Home Region:  Mexico (North America)

Terminal Formative Basin of Mexico

D G SC WF EQ 2020  mx_basin_of_mexico_6 / MxFormT

Preceding:
400 BCE 101 BCE Late Formative Basin of Mexico (mx_basin_of_mexico_5)    [continuity]
Add one more here.

Succeeding:
No Polity found. Add one here.

The Basin or Valley of Mexico is a highlands plateau in central Mexico roughly corresponding to modern-day Mexico City. Here, we are interested in the phase of its prehistory known as the Terminal Formative period (c. 100 BCE-99 CE). The most notable aspect of this period is the emergence of Teotihuacan as the largest and most populous city in the New World: by 150 CE, it had a population ranging between 60,000 to 80,000 inhabitants distributed across an area of about 20 kilometers. [1]
Political power was inherently theocratic; [2] [3] [4] beyond that, the exact administrative mechanisms prevalent at the time remain unclear.

[1]: (Sugiyama 2005: 1) Seshat URL: https://www.zotero.org/groups/1051264/seshat_databank/items/itemKey/P56I2R2H

[2]: Barba de Piña Chán, Beatriz. (1980). Tlapacoya: Los Principios de la Teocracia en la Cuenca de Mexico. Biblioteca Enciclopedica del Estado de Mexico, p.13-42, 95-142.

[3]: Plunket, Patricia and Gabriela Uruñuela. (2012). "Where East Meets West: The Formative in Mexico’s Central Highlands." Journal of Archaeological 20(1): 1-51

[4]: Carballo, David M. (2016). Urbanization and Religion in Ancient Central Mexico. Oxford: Oxford University Press, p.73-215.

General Variables
Identity and Location
Utm Zone:
14 Q  
Original Name:
Terminal Formative Basin of Mexico  
Alternative Name:
NO_VALUE_ON_WIKI  
Temporal Bounds
Duration:
[100 BCE ➜ 99 CE]  
Political and Cultural Relations
Suprapolity Relations:
unknown [---]  
Supracultural Entity:
Central Highland Mesoamerican Late-Terminal Formative  
Succeeding Entity:
MxClass  
Scale of Supracultural Interaction:
40,000 km2  
Relationship to Preceding Entity:
continuity  
Preceding Entity:
Preceding:   Late Formative Basin of Mexico (mx_basin_of_mexico_5)    [continuity]  
Degree of Centralization:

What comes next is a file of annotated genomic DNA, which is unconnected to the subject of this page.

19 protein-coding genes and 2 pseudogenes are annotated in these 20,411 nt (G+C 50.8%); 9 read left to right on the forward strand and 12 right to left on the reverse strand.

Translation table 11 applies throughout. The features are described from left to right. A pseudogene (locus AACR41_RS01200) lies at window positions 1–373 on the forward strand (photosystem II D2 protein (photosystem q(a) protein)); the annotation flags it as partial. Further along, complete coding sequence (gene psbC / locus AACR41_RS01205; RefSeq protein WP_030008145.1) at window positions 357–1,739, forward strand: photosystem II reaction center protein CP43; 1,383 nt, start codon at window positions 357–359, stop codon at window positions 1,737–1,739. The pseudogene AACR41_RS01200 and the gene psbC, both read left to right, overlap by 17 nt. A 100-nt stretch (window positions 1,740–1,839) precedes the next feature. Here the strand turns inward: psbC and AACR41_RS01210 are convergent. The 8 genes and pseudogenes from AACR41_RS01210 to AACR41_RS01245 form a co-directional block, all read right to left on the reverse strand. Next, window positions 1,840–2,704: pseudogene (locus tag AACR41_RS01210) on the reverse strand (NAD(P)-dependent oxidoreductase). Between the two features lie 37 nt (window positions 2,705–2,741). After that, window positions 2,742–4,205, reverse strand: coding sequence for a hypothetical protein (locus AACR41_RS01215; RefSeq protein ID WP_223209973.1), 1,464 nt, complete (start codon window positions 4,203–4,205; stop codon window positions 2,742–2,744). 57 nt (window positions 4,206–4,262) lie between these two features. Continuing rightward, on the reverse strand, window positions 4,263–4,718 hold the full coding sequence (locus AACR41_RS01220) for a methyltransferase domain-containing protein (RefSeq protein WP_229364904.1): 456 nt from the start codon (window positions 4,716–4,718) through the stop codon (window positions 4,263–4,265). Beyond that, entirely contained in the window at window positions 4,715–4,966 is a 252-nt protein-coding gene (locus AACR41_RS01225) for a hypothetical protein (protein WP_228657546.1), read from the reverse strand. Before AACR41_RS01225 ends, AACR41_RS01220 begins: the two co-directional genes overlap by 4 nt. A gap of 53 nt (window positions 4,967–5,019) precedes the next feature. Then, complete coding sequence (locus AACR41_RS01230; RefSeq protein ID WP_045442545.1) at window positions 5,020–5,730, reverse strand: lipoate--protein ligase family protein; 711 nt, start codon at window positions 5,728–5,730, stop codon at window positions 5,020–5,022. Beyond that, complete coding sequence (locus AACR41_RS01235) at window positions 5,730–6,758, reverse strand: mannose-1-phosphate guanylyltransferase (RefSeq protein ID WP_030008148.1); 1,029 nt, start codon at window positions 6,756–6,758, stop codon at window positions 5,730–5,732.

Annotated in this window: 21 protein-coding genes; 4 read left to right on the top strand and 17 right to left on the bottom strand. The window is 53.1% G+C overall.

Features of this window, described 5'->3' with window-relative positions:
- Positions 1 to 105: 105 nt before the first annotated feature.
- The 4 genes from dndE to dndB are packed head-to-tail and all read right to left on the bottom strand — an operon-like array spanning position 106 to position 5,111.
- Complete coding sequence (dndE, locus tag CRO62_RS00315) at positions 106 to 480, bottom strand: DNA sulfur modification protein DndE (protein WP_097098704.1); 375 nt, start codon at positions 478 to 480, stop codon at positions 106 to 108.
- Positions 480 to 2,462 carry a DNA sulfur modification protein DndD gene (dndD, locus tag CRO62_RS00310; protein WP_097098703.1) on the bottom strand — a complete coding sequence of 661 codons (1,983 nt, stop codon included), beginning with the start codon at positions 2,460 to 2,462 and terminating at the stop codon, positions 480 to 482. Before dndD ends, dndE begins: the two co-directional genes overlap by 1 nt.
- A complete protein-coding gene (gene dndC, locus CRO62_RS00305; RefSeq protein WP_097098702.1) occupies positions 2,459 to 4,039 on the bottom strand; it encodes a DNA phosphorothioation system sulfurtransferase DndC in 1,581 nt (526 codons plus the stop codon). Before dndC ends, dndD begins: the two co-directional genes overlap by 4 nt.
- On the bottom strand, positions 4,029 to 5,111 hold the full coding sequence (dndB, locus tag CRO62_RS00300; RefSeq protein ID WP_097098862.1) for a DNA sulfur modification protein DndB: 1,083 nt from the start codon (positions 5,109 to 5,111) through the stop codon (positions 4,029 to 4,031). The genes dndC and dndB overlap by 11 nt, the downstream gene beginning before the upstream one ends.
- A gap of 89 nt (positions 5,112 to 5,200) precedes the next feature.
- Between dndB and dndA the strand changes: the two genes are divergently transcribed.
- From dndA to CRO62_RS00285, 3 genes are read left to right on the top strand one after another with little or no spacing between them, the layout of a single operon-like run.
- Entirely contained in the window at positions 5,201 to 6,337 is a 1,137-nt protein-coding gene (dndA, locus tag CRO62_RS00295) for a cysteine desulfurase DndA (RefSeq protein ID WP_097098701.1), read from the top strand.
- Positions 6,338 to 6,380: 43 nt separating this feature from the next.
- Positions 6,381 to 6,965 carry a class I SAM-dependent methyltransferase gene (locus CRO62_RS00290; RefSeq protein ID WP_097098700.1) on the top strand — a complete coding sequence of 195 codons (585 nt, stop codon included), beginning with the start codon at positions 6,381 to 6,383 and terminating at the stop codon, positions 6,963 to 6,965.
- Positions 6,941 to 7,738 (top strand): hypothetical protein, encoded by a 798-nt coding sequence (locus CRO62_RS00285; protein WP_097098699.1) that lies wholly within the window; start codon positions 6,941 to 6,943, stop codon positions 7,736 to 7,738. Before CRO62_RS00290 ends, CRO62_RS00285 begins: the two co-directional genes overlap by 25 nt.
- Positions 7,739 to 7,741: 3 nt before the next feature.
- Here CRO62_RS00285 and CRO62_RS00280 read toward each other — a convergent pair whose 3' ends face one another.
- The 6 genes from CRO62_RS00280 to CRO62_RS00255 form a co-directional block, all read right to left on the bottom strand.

quasi-polity  
Language
Linguistic Family:
Otomanguean  
Mixe-Zoquean  
Language Genus:
NO_VALUE_ON_WIKI  
Language:
suspected unknown  
Religion
Social Complexity Variables
Social Scale
Population of the Largest Settlement:
20,000 people 100 BCE 1 BCE
[40,000 to 60,000] people 0 CE 99 CE
Polity Territory:
-  
Polity Population:
-  
Hierarchical Complexity
Settlement Hierarchy:
[3 to 4]  
Religious Level:
2  
Military Level:
-  
Administrative Level:
-  
Professions
Professional Soldier:
unknown  
Professional Priesthood:
inferred present  
Professional Military Officer:
unknown  
Bureaucracy Characteristics
Specialized Government Building:
inferred present  
Merit Promotion:
unknown  
Full Time Bureaucrat:
unknown  
Examination System:
unknown  
Law
Professional Lawyer:
absent  
Judge:
unknown  
Formal Legal Code:
inferred absent  
Court:
absent  
Specialized Buildings: polity owned
Market:
present  
Irrigation System:
present  
Food Storage Site:
inferred absent  
Drinking Water Supply System:
inferred present  
Transport Infrastructure
Road:
unknown  
Port:
inferred absent  
Canal:
inferred absent  
Bridge:
unknown  
Special-purpose Sites
Mines or Quarry:
present  
Information / Writing System
Written Record:
absent  
Script:
absent  
Phonetic Alphabetic Writing:
absent  
Nonwritten Record:
present  
Mnemonic Device:
present  
Information / Kinds of Written Documents
Scientific Literature:
absent  
Sacred Text:
absent  
Religious Literature:
absent  
Practical Literature:
absent  
Philosophy:
absent  
Lists Tables and Classification:
absent  
History:
absent  
Fiction:
absent  
Calendar:
absent  
Information / Money
Token:
unknown  
Precious Metal:
absent  
Paper Currency:
absent  
Indigenous Coin:
absent  
Foreign Coin:
absent  
Article:
present  
Information / Postal System
Information / Measurement System
Warfare Variables (Military Technologies)
Fortifications
  Wooden Palisade:
unknown  
  Stone Walls Non Mortared:
unknown  
  Stone Walls Mortared:
present  
  Settlements in a Defensive Position:
present  
  Modern Fortification:
absent  
  Moat:
unknown  
  Fortified Camp:
inferred absent  
  Earth Rampart:
unknown  
  Ditch:
unknown  
  Complex Fortification:
absent  
  Long Wall:
absent  
Military use of Metals
  Steel:
absent  
  Iron:
absent  
  Copper:
absent  
  Bronze:
absent  
Projectiles
  Tension Siege Engine:
absent  
  Sling Siege Engine:
absent  
  Sling:
present  
  Self Bow:
absent  
  Javelin:
inferred absent  
  Handheld Firearm:
absent  
  Gunpowder Siege Artillery:
absent  
  Crossbow:
absent  
  Composite Bow:
absent  
  Atlatl:
inferred present  
Handheld weapons
  War Club:
present  
  Sword:
inferred absent  
  Spear:
present  
  Polearm:
inferred absent  
  Dagger:
present  
  Battle Axe:
inferred absent  
Animals used in warfare
  Horse:
absent  
  Elephant:
absent  
  Donkey:
absent  
  Dog:
absent  
  Camel:
absent  
Armor
  Wood Bark Etc:
unknown  
  Shield:
present  
  Scaled Armor:
absent  
  Plate Armor:
absent  
  Limb Protection:
inferred absent  
  Leather Cloth:
inferred absent  
  Laminar Armor:
absent  
  Helmet:
inferred absent  
  Chainmail:
absent  
  Breastplate:
inferred absent  
Naval technology
  Small Vessels Canoes Etc:
unknown  
Religion Tolerance Nothing coded yet.
Human Sacrifice Nothing coded yet.
Crisis Consequences Nothing coded yet.
Power Transitions Nothing coded yet.

NGA Settlements: